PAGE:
Delving into Hans-Georg Gadamer's studies on phronesis , Hermann (2007)Hermann, N. (2007). Phronesis: a especificidade da compreensão moral. Educação, 30(2), 365-376. Recuperado de https://bit.ly/3qpmSfv
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highlights that this “... prudent deliberation, as a practical understanding, may help to face the tension generated in the educational process between the creation of the singular self and the integration into the community (common ethos)” (p. 365) taking into account the contingencies and complexity of contexts, the situation of the other, the particularities of moral action, and the singularities of the self-individual with its own beliefs. In this way, practical wisdom integrates correct thinking, correct desire, and correct action ( Aquino, 2014)Aquino, T. (2014). A prudência: a virtude da decisão certa (2a ed.). São Paulo, SP: Martins Fontes. and harmonizes reason, emotions, and behavior ( Ferrero & Sison, 2014)Ferrero, I., Sison, A. J. G. (2014). A quantitative analysis of authors, schools and themes in virtue ethics articles in business ethics and management journals. Business Ethics: A European Review, 23(4), 375-400. doi:10.1111/beer.12057 .

Thus, practical wisdom balances different modes of moral reasoning. By integrating the specific particularities of context and circumstance into a comprehensive view of good and value, practical wisdom comprises a teleological dimension: it is concerned with how the given action is performed, under what circumstances, and by whom considering moral principles and duties but at the same time virtuous people as models for its practical application ( Bachmann et al., 2018Bachmann, C., Habisch, A., Dierksmeier, C. (2018). Practical wisdom: management’s no longer forgotten virtue. Journal of Business Ethics, 153, 147-165. doi:10.1007/s10551-016-3417-y ). Thus, “the prudent man makes use of precaution, foresight, and circumspection” ( Marques, 2000Marques, R. (2000). O livro das virtudes de sempre. Porto: Edições ASA. , p. 43).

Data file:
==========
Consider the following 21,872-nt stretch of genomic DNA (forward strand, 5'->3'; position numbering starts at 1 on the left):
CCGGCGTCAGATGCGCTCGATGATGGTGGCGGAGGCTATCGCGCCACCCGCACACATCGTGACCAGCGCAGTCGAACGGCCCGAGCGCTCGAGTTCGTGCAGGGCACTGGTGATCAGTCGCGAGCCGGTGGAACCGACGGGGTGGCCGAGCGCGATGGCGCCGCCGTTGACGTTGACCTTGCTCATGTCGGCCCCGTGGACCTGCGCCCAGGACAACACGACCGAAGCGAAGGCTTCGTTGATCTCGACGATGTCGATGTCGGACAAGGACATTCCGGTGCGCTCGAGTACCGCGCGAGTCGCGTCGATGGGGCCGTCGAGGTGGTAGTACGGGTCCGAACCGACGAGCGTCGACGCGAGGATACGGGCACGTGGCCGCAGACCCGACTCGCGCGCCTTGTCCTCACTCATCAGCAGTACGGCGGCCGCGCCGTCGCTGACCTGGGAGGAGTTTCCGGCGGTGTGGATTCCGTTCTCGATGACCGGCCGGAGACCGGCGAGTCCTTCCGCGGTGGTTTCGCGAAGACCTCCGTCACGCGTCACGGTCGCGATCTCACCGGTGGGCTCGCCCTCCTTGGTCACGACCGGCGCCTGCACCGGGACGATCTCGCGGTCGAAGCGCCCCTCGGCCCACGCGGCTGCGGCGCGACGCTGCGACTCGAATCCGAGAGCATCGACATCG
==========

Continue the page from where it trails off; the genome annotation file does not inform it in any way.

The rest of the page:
In the context of public management, Saban and Berdugo (2017)Saban, L. I., Berdugo, G. (2017). Ethics Management in the Public Service: A Sensory-based Strategy. London, New York: Routledge. understand that the ability to reflect and act in a meaningful way in the public interest involves the use of practical wisdom. For the authors, “particular situations, to have the appropriate emotions about them, to deliberate about what is appropriate in these situations by taking into account the particularities of practice situations, and to act in a responsible way” (p. 10).